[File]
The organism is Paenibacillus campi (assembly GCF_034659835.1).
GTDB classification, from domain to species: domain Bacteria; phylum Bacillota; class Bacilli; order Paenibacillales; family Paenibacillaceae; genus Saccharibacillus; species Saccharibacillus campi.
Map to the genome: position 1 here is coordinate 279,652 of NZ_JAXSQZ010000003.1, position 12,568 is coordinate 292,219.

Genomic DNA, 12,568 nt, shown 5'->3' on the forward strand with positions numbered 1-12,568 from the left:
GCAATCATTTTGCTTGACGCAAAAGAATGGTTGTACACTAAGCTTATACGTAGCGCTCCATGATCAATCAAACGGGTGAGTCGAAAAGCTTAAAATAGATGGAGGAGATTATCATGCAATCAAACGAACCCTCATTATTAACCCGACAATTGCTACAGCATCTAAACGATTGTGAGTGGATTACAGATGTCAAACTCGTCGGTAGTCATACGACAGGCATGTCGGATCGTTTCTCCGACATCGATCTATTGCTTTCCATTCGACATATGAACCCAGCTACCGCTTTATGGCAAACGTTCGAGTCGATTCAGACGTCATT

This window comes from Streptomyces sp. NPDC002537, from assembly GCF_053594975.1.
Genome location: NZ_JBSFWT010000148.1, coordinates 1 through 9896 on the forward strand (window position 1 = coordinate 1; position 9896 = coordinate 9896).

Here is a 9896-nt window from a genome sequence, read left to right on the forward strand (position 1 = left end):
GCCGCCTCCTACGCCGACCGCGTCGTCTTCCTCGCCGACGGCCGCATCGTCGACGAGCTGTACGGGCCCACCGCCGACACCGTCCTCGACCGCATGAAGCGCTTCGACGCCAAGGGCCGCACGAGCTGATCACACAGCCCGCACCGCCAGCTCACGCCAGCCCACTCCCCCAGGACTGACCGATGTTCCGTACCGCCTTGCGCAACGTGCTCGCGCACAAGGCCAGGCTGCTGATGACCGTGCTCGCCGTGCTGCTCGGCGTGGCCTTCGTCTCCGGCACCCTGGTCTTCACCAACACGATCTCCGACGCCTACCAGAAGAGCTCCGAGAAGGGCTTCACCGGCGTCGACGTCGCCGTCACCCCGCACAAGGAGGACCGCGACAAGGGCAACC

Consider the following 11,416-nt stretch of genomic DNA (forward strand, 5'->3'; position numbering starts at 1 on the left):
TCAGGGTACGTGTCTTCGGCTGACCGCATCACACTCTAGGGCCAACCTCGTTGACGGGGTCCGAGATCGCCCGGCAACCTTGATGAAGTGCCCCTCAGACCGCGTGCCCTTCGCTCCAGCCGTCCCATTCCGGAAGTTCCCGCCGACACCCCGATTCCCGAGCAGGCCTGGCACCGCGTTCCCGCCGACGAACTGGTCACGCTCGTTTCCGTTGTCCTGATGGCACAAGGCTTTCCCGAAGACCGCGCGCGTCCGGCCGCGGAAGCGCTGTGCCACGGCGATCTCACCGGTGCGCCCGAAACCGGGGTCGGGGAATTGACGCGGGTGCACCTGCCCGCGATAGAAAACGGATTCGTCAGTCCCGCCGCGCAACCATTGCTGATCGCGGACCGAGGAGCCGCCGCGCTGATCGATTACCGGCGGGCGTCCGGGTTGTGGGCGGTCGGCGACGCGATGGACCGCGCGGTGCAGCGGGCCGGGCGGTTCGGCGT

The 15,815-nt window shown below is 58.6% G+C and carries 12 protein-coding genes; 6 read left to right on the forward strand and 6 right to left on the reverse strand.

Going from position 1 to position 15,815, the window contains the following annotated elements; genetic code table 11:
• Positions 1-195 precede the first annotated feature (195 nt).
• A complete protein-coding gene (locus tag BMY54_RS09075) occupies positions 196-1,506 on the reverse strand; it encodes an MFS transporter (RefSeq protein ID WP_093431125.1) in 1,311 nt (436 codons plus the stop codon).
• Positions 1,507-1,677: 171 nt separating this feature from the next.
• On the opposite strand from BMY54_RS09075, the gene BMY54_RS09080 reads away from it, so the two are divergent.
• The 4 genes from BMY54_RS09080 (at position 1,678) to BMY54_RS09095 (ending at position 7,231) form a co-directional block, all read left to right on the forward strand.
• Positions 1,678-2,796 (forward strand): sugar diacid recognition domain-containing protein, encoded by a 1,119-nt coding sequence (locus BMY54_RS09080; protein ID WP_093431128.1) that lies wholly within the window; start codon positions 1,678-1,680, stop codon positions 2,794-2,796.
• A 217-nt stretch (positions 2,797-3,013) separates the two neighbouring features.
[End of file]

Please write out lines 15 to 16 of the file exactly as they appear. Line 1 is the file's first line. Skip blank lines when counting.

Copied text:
• A complete protein-coding gene (locus tag BMY54_RS09075) occupies positions 196-1,506 on the reverse strand; it encodes an MFS transporter (RefSeq protein ID WP_093431125.1) in 1,311 nt (436 codons plus the stop codon).
• Positions 1,507-1,677: 171 nt separating this feature from the next.